A business strategy is the means by which it sets out to achieve its desired ends (objectives). It can simply be described as a long-term business planning. Typically a business strategy will cover a period of about 3-5 years (sometimes even longer). A business strategy is concerned with major resource issues e.g. raising the finance to build a new factory or plant. Strategies are also concerned with deciding on what products to allocate major resources to - for example when Coca-Cola launched Pooh Roo Juice in this country. Strategies are concerned with the scope of a business' activities i.e. what and where they produce. For example, BIC's scope is focused on three main product areas - lighters, pens, and razors, and they have developed superfactories in key geographical locations to produce these items. Two main categories of strategies can be identified:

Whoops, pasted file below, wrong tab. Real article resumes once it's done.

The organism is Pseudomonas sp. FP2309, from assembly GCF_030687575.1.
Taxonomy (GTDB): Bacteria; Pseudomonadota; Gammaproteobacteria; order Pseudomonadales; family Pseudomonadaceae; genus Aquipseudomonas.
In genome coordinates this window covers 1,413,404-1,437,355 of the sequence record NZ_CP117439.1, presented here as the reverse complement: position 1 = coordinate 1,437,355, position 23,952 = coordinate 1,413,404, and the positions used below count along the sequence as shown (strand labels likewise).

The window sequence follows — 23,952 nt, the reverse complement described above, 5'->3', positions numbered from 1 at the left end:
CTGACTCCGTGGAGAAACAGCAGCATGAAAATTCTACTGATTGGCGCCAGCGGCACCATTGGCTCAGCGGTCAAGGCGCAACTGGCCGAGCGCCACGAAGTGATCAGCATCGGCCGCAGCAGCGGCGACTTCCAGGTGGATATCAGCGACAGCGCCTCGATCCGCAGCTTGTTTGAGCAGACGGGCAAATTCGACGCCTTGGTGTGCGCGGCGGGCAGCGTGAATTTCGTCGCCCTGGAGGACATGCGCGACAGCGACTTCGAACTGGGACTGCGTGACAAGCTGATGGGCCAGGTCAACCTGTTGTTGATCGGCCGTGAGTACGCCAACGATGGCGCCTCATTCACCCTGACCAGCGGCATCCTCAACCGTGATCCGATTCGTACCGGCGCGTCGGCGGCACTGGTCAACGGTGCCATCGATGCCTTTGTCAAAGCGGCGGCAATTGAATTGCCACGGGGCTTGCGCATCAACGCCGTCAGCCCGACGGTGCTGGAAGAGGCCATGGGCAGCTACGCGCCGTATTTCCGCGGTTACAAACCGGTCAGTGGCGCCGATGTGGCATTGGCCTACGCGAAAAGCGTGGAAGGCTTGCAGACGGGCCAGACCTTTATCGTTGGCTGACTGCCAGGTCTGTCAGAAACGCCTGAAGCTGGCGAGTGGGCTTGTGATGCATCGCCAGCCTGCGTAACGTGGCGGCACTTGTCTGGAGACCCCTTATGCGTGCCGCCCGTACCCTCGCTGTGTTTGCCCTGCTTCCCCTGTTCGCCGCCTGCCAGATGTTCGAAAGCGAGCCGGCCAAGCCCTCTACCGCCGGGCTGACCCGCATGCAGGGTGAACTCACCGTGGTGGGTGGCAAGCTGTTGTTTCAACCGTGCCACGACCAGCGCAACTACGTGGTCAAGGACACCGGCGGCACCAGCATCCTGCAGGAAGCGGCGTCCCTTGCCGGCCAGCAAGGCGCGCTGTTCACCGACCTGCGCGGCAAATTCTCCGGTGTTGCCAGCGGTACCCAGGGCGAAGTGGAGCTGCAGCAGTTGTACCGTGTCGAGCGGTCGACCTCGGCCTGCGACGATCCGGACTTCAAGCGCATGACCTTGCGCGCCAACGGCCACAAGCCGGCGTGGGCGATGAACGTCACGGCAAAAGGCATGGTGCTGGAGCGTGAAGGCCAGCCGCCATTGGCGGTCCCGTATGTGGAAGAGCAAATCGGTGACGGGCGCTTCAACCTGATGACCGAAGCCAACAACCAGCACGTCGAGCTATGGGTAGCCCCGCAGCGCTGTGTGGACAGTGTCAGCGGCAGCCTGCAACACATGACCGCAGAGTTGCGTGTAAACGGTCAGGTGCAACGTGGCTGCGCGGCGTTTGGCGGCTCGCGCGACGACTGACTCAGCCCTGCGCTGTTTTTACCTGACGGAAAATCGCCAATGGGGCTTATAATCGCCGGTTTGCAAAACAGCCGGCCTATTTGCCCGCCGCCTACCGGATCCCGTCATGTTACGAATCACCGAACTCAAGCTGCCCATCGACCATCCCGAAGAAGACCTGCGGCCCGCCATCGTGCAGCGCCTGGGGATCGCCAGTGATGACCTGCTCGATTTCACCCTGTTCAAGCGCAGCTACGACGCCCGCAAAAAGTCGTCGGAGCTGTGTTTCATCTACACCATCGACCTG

1. Generic (general) strategies, and
2. Competitive strategies.
The main types of generic strategies that organisations can pursue are: 1. Growth i.e. the expansion of the company to purchase new assets, including new businesses, and to develop new products. The Inland Revenue has expanded from being just a tax collector, to other functions such as collecting student loan repayments and paying tax credits. 2. Internationalisation/globalisation i.e. moving operations into more and more countries. For example companies like Gillette, Coca-Cola, Kellogg's, and Cadbury Schweppes are major multinationals with operations across the globe. 3. Retrenchment involves cutting back to focus on your best lines. The Americans refer to this as 'sticking to the knitting' - i.e. concentrating on what you do best.
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